All Figures

thumbnail Fig. 1

Digitized Sky Survey image of the field of PKS 1502+106 and Mkn 841 in red filter. The image vertical size corresponds to 7 arcmin. The two optical sources are indicated. Over-plotted are the error circles of the IBIS detections of January 2006 (larger circle, with a radius of 5 arcmin) and August 2008 (smaller circle, radius of 2.4 arcmin).

Open with DEXTER
In the text
thumbnail Fig. 2

Swift light curves of Mkn 841: a) in August 2008 and b) in 2007–2008: XRT count rates (in c s-1, open circles) and UVOT fluxes (filled circles) obtained with an arbitrary magnitude-to-flux conversion coefficient from the V-band magnitudes. The errors are statistical only and correspond to 1-σ. The data points in b) are from Grupe et al. (2010), except the last XRT and UVOT ones, which correspond to the averages of the August 2008 points for the two instruments shown in a). The zero time in b) corresponds to 2007 January 1, 00 UT.

Open with DEXTER
In the text
thumbnail Fig. 3

Spectral energy distributions of PKS 1502+106. The red circles and the darkgreen bowtie at GeV energies represent the data of the outburst state of 8 August 2008; the red bowtie represents the Fermi LAT outburst spectrum averaged over the days 5–10 August and the downward pointing arrow is the INTEGRAL IBIS/ISGRI upper limit of 9–11 August. The blue circles represent the post-flare state of 15–22 August 2008 (Swift XRT and UVOT) and the blue bowtie is the spectrum in the low gamma-ray state observed by Fermi during its first 3 months in orbit (Abdo et al. 2009), equivalent to the Fermi LAT post-flare state after 11 August 2008 (see Abdo et al. 2010b). The NOT data (red open squares) refer to 13 August 2008. The ASCA and CGRO EGRET data (blue) and the grey open circles represent a historical quiescent radio-to-gamma-ray state. The optical/UV data have been corrected for dust extinction in our Galaxy using EB − V = 0.032 (Schlegel et al. 1998) and the extinction curve of Cardelli et al. (1989). The optical magnitudes from NOT and the optical-UV magnitudes from UVOT have been converted to fluxes according to Fukugita et al. (1995) and to Poole et al. (2008), respectively. The errors include the statistical and systematic uncertainties. The solid curves represent the synchrotron plus synchrotron self-Compton and external Compton model we used to fit the data of the highest gamma-ray state (light green), average outburst gamma-ray state (orange), the low state (cyan) and the historical quiescent state (black). See text and Table 2 for the model parameters. The black dashed curve represents the thermal emission from the dust torus, the accretion disk and its corona. The models do not account for the radio emission, that is likely produced in larger regions than the homogeneous one where the high energy emission takes place.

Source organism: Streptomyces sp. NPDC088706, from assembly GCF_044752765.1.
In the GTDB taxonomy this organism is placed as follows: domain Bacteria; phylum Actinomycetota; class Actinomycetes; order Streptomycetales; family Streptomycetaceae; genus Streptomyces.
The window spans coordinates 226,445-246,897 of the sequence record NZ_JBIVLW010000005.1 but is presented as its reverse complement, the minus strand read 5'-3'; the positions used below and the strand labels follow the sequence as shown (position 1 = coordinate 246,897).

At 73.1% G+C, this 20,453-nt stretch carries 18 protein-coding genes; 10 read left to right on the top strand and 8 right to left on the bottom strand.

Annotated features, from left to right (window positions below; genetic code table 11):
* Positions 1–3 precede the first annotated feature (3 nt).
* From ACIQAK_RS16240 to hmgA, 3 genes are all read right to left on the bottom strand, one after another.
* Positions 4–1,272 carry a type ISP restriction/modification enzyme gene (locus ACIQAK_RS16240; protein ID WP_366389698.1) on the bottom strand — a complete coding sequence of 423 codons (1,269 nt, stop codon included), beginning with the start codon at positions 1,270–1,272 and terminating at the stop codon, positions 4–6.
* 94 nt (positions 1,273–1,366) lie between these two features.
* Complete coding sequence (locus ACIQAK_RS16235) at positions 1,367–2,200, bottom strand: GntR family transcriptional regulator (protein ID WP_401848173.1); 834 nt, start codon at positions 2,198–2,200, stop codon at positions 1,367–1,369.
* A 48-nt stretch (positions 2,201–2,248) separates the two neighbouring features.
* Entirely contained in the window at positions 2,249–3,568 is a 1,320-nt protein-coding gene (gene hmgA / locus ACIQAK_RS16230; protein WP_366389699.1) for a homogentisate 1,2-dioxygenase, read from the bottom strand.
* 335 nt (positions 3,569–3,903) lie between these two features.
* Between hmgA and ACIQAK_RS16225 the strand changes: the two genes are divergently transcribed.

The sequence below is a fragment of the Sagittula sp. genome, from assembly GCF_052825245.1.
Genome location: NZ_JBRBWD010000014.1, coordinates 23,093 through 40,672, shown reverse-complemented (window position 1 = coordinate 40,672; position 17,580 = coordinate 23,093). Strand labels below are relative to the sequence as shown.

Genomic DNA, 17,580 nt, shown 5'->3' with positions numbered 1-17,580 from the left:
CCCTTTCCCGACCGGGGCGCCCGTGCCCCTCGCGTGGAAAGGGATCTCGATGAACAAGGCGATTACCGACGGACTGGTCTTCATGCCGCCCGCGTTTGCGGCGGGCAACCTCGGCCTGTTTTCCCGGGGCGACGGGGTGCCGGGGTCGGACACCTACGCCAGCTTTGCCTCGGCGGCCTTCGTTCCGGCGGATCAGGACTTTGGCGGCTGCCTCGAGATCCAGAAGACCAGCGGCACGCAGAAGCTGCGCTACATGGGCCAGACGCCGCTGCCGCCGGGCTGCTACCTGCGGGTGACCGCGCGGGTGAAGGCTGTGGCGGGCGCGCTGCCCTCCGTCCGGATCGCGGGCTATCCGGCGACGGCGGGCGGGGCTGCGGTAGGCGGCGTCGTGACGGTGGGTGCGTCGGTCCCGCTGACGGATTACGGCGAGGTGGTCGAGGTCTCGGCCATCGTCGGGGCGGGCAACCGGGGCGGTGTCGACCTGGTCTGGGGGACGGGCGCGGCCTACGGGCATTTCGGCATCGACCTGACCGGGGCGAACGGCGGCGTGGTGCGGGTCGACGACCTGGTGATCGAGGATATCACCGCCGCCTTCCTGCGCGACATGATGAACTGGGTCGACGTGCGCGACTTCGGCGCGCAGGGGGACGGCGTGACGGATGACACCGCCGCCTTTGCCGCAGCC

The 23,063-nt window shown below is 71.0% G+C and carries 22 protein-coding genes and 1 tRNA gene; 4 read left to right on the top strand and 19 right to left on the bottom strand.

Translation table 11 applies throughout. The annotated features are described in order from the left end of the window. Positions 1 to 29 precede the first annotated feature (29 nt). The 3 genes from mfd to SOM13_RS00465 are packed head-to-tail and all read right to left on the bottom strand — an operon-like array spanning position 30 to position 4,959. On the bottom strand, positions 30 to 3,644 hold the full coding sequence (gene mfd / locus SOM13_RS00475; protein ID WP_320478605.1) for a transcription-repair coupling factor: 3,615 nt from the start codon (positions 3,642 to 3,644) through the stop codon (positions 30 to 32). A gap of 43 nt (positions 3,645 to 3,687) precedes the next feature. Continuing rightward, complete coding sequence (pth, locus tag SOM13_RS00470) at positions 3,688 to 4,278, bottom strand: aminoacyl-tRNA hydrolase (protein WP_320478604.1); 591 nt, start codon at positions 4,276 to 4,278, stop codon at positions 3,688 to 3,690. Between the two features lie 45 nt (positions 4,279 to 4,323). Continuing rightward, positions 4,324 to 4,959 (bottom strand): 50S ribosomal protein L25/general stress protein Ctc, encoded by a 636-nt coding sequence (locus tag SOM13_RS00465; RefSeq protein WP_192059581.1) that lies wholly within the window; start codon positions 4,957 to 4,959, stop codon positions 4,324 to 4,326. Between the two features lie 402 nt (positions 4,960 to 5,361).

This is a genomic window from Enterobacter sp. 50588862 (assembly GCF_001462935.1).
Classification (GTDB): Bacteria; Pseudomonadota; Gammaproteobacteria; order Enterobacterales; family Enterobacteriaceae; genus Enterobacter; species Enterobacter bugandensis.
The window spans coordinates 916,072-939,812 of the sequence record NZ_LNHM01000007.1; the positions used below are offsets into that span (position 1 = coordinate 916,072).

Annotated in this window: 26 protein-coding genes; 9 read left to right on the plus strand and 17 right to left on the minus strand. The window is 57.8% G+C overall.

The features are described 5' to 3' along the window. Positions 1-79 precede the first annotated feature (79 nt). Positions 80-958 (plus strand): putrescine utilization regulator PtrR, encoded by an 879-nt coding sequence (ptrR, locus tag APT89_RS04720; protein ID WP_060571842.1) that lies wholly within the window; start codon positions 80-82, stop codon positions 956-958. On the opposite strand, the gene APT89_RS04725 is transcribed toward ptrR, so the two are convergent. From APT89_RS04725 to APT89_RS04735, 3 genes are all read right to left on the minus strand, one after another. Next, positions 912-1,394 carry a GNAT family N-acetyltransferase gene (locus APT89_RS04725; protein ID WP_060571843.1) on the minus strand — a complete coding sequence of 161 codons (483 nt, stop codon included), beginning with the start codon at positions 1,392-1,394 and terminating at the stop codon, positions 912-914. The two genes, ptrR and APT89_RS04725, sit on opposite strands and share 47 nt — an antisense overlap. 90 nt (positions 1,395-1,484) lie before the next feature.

Open with DEXTER
In the text
thumbnail Fig. 4

Spectral energy distributions of Mkn 841 in August 2008 (red symbols: INTEGRAL IBIS/ISGRI, 9–11 August; Swift XRT spectrum, 8 August; Swift UVOT, 13–15 August; NOT photometry, 13 August), on 3 February 2007 (green symbols: Swift XRT and UVOT) and at prior epochs, not from simultaneous data (taken from the NED Extragalactic Database, grey squares). The optical/UV data have been corrected for dust extinction in our Galaxy using EB − V = 0.03 (Schlegel et al. 1998) and the extinction curve of Cardelli et al. (1989). The optical magnitudes from NOT and the optical-UV magnitudes from UVOT have been converted to fluxes according to Fukugita et al. (1995) and to Poole et al. (2008), respectively. In addition, the Swift BAT spectrum from the first 39 months of the mission is shown in blue (December 2004–February 2008, Cusumano et al. 2010). The errors include the statistical and systematic uncertainties. The model fitted by Bianchi et al. (2001) to the 1999 BeppoSAX spectrum, including a soft X-ray excess, a Comptonized spectrum of a hot corona with a high energy cutoff and a reflected component, is shown as a dashed curve.

Open with DEXTER
In the text